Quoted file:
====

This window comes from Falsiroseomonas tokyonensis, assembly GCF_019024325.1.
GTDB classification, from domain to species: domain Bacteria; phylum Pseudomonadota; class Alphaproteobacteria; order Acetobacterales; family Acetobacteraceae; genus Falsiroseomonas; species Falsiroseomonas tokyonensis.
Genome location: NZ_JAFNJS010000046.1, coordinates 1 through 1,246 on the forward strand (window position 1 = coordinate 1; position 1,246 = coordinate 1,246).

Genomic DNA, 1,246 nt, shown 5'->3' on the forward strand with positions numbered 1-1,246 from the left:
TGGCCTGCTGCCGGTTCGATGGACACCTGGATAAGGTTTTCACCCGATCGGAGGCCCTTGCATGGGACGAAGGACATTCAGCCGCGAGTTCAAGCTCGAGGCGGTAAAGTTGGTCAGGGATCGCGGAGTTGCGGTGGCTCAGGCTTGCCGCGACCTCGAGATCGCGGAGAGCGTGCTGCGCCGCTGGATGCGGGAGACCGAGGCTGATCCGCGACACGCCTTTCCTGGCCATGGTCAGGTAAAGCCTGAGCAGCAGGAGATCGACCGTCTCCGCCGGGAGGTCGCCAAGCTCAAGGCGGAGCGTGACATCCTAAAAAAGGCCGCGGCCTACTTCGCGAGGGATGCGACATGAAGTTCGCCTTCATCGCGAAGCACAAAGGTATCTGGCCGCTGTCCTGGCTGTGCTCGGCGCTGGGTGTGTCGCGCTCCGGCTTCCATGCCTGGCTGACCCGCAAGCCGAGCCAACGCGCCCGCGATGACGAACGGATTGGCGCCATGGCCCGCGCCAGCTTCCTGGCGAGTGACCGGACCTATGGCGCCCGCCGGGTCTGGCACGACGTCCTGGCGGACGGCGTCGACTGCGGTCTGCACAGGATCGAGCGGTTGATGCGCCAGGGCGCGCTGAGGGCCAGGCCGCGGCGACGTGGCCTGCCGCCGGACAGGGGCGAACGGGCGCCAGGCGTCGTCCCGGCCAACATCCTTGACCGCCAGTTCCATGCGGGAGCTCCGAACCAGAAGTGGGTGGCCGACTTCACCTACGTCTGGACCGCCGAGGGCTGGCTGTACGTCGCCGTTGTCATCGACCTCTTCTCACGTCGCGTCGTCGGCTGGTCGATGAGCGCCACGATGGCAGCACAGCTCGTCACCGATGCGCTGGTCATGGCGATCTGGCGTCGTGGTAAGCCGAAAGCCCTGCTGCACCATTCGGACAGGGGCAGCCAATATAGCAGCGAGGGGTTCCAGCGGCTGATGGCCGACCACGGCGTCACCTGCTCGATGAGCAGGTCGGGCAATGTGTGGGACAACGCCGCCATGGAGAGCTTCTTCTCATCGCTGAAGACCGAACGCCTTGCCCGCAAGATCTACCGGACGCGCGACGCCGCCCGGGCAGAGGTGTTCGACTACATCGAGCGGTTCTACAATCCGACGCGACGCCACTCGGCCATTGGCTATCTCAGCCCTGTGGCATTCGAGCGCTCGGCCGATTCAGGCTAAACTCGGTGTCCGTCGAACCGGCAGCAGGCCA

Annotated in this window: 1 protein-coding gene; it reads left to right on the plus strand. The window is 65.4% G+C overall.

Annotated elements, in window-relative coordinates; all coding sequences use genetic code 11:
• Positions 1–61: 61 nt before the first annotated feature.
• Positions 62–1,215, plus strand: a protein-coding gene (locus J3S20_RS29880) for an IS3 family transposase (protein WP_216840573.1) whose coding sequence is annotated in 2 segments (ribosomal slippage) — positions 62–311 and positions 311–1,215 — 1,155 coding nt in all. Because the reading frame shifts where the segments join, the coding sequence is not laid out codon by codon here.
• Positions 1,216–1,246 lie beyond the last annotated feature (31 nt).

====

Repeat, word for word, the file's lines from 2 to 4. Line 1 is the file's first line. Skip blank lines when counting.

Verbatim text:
GTDB classification, from domain to species: domain Bacteria; phylum Pseudomonadota; class Alphaproteobacteria; order Acetobacterales; family Acetobacteraceae; genus Falsiroseomonas; species Falsiroseomonas tokyonensis.
Genome location: NZ_JAFNJS010000046.1, coordinates 1 through 1,246 on the forward strand (window position 1 = coordinate 1; position 1,246 = coordinate 1,246).

Genomic DNA, 1,246 nt, shown 5'->3' on the forward strand with positions numbered 1-1,246 from the left: